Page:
One of the reasons behind the housing boom through 2005 was heavy migration into the Tampa Bay area from places like the New York City suburbs, Chicago and Miami.
And one of the reasons homes aren't selling as they should this year is that the pipeline of transplants from these feeder markets is drying up.
Want proof? The drop in home sales the past year in Queens, Suffolk and Nassau counties in New York, the Chicago region and Miami are worse than the sales drop in the Tampa Bay area.
Queens' sales were off 48 percent. Suffolk's drop was 35 percent. The Chicagoland metro area was down 29 percent. So were sales in Nassau. Miami's sales plunged 56 percent.
According to the state-to-state migration numbers published by the U.S. Census for 2004-05, those areas once supplied the top number of transplants to the Tampa Bay area.
Pinellas, Pasco, Hillsborough, Hernando and Citrus counties netted nearly 10,000 residents from these regions in 2004-05 alone.
The housing retraction up north suggests that even if people want to move to Tampa or St. Petersburg, many can't cash out of their homes in their old neighborhoods. And that's potentially a lot of cash not making it here: The median sales price in Queens is $539,000, triple that of the Tampa Bay area.
"Going back to 2001 through 2005 we had a huge (number) of homeowners cashing out and moving not just to Florida but to the Carolinas. In the last 24 months, we've seen very few," said L.P. Finn III, whose family owns Coach Real Estate Associates, one of Long Island's largest realty companies.
"Our referrals to fellow brokers in Florida are way off, about 50 percent off.''
Evidence also is accumulating on the Tampa Bay end. The Midwesterners who helped fuel sales along the west coast of Florida from Clearwater to Hernando Beach aren't buying like they used to, Realtors say. The loss of industrial jobs has left many Northern towns full of homes that won't sell.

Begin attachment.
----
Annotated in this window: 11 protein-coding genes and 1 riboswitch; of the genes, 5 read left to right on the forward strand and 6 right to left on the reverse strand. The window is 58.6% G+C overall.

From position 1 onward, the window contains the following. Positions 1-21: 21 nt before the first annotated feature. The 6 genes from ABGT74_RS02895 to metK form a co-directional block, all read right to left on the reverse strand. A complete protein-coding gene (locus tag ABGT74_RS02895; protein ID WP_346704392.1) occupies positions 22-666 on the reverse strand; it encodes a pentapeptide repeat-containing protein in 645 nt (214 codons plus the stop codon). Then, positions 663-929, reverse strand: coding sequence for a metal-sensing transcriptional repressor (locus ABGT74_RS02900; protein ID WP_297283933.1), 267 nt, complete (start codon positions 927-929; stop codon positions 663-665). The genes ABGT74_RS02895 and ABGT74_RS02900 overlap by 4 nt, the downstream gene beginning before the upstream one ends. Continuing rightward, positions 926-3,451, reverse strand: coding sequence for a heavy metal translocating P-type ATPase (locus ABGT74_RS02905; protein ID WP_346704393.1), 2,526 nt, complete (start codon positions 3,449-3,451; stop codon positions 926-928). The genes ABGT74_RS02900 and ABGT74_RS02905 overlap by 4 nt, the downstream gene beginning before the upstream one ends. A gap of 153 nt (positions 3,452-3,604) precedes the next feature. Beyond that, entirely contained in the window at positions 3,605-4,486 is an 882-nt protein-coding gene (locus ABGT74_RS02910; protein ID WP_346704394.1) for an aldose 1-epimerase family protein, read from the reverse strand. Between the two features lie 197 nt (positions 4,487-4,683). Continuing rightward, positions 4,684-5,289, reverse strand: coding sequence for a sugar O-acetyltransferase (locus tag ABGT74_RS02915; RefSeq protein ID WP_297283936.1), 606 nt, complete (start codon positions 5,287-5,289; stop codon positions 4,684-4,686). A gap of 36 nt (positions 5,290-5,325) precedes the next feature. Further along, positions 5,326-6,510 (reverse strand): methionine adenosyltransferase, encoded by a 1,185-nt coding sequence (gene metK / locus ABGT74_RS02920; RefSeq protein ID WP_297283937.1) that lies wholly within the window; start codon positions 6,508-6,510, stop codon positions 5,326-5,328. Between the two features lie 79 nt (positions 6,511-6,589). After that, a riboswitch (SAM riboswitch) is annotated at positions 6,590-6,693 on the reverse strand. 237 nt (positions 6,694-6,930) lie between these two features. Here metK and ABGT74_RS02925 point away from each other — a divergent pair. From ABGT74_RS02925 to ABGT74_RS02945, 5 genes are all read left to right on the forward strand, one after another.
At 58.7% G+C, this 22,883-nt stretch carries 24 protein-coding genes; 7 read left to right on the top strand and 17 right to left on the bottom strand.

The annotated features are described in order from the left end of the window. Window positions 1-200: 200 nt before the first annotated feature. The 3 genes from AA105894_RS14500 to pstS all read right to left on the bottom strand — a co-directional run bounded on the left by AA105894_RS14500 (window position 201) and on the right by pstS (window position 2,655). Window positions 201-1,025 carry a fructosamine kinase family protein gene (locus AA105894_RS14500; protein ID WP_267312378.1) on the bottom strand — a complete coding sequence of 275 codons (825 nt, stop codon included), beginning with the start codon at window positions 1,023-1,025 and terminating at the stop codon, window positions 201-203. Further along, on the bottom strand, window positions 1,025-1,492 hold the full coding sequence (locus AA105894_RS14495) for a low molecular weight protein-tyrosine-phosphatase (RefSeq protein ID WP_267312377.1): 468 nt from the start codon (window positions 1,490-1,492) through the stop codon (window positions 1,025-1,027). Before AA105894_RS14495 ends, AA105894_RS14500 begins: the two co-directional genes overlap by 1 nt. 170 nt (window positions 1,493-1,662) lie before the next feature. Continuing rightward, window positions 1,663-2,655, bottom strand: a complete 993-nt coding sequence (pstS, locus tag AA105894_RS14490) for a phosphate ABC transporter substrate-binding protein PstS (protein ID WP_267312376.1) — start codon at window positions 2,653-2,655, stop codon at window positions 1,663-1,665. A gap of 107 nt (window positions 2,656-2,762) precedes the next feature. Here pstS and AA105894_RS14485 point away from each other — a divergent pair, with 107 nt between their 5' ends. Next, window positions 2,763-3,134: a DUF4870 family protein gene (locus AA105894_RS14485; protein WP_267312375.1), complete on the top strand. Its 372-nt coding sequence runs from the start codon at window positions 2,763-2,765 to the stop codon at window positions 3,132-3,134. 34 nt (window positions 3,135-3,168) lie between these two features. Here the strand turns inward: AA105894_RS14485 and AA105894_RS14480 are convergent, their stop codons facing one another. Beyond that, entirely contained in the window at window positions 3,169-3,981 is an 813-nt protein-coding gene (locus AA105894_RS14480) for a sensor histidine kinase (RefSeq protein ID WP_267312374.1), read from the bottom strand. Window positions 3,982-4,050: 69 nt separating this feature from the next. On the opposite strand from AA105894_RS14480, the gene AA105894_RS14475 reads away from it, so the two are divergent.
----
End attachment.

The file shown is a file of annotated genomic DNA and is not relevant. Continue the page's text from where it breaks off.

Chicagoan Lynn Tempera bought a house in Pasco County's Oakstead neighborhood as the housing fever tightened its grip in 2005.
But when she returns on visits to her suburban Chicago haunts, she gets a glaring lesson on why fewer Midwesterners are duplicating her Florida migration.
"My daughter lives in Huntley, Ill. The same houses are still for sale every time I go up there. It's been that way for over a year,'' Tempera said.
The New Yorkers who flooded places like New Tampa and central Pasco County are less plentiful. As recently as two years ago, Rob Hilliker, an executive with Prudential Tropical Realty in Pasco, helped move to Tampa about 200 families from the New York City area. They were employees of Depository Trust & Clearing Corp., which shifted operations to New Tampa.
But Hilliker said companies are less willing and able to subsidize such moves. Many can't afford to pick up the tab for mortgages on unsold second houses up North.
"We've seen a slowdown," Hilliker said. "Companies are being more conservative.''
Aborted moves are only partly to blame for our housing slump. The oversupply of homes on the market is probably the biggest single cause. It's largely a creation of housing speculators who bought thousands too many homes from builders and bid up prices beyond affordability.
But it doesn't help Tampa to lose thousands of potential home buyers from former feeder cities. On a positive note, Finn sees tentative signs of improving home sales on Long Island. If it continues, he predicts "another influx of buyers" into Florida next winter.
Homebuyers still see better values in Florida than in New York, Finn said. "But they've said, 'Let's put that move off a couple of years.' ''